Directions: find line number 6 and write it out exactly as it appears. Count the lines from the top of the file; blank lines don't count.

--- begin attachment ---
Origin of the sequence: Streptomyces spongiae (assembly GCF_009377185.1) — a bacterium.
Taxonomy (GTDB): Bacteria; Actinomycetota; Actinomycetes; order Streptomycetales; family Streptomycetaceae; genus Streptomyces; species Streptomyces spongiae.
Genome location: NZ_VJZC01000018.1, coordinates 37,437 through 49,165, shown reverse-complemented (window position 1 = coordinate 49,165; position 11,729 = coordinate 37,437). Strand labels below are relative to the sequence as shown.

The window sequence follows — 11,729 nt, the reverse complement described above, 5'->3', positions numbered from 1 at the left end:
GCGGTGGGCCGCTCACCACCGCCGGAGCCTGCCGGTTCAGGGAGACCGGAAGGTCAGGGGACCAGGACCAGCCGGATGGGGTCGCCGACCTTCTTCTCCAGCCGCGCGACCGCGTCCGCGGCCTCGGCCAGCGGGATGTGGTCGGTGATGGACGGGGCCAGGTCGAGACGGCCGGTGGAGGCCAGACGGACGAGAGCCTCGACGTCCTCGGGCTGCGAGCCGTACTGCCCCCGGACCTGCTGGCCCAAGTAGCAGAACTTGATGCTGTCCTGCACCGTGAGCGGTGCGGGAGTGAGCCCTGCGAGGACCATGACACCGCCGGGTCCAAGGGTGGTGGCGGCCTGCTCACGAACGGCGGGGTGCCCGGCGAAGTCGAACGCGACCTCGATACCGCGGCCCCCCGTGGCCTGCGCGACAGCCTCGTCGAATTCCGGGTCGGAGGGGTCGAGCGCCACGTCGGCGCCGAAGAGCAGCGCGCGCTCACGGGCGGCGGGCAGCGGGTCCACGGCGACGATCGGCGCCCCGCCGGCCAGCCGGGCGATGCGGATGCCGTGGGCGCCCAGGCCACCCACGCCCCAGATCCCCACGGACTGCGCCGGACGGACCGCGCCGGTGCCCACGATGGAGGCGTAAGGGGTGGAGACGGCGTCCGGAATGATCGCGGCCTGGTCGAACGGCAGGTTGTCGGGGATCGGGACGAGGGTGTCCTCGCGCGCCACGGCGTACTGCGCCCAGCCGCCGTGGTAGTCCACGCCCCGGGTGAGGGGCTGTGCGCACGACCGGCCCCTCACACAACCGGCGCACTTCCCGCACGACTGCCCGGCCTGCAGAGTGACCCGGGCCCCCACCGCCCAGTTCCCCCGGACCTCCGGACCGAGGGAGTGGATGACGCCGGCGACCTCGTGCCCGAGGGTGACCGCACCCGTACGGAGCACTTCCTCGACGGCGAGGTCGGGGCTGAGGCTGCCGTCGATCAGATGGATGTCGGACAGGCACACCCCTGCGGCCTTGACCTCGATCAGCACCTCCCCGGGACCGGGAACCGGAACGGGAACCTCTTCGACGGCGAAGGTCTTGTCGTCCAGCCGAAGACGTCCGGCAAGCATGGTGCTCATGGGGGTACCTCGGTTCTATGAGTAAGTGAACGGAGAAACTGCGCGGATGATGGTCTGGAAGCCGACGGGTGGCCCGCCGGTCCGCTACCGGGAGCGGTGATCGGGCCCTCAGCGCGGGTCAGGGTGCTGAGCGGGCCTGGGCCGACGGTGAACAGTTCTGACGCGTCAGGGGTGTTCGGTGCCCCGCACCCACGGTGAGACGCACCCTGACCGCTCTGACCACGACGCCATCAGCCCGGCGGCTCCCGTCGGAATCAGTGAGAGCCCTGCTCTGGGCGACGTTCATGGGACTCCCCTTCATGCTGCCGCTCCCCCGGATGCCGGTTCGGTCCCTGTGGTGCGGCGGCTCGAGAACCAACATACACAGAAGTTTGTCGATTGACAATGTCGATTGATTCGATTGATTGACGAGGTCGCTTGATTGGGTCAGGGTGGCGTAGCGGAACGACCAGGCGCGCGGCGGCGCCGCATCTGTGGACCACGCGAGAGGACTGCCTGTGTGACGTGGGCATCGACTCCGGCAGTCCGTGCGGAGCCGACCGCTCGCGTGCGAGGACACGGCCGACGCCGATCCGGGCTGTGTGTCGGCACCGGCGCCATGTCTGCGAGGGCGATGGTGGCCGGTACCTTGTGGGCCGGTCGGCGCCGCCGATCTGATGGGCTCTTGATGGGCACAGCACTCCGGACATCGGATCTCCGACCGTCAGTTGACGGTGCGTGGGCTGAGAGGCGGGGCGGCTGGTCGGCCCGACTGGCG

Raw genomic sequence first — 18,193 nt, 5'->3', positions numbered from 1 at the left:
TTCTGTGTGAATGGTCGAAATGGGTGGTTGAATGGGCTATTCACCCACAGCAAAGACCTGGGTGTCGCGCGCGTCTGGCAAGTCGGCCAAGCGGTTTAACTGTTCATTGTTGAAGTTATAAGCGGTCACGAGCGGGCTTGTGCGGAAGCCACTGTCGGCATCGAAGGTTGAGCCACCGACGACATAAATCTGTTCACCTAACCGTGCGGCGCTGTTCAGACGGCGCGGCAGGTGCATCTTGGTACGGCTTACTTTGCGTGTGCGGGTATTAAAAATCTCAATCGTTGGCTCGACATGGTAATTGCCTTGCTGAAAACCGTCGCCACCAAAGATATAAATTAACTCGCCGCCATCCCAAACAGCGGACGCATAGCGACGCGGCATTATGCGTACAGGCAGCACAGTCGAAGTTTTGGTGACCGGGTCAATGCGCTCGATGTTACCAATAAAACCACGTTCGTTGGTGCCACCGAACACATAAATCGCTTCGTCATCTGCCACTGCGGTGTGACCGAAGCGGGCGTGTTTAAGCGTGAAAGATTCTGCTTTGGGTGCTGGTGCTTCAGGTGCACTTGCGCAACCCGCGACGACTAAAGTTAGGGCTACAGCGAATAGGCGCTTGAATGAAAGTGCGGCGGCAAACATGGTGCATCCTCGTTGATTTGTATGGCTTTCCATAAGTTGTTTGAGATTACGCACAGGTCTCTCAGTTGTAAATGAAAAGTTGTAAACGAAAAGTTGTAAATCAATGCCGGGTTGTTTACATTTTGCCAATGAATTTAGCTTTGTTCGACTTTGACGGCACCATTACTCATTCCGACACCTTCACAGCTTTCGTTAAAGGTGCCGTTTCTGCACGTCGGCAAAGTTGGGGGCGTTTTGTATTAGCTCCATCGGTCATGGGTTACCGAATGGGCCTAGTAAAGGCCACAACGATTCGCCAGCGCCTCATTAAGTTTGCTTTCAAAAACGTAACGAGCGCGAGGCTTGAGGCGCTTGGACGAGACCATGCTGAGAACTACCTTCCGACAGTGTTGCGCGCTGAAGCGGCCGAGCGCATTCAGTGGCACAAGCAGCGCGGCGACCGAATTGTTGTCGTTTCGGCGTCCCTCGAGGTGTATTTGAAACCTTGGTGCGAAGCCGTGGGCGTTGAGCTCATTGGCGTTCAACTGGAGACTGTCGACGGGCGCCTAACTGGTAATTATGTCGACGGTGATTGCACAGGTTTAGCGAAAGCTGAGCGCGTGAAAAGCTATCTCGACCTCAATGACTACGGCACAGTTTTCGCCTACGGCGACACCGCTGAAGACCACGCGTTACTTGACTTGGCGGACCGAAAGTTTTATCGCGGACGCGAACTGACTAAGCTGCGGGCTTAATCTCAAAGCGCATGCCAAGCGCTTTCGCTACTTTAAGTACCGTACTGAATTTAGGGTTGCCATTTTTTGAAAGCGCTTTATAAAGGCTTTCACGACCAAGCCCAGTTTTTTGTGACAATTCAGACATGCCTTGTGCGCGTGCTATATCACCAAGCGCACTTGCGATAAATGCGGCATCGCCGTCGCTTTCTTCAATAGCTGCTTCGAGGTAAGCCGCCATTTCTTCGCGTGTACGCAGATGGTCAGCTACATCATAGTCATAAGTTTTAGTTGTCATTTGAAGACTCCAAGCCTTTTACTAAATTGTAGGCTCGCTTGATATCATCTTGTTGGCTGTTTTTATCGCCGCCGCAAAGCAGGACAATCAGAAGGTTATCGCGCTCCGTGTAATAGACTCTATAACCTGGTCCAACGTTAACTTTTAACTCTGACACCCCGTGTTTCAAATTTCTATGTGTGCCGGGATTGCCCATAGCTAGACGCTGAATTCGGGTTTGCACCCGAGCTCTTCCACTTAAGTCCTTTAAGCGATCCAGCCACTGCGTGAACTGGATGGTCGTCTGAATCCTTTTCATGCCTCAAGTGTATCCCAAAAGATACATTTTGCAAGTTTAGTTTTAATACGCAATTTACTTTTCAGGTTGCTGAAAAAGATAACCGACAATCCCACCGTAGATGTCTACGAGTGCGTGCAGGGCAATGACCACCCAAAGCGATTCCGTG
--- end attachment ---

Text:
Raw genomic sequence first — 18,193 nt, 5'->3', positions numbered from 1 at the left: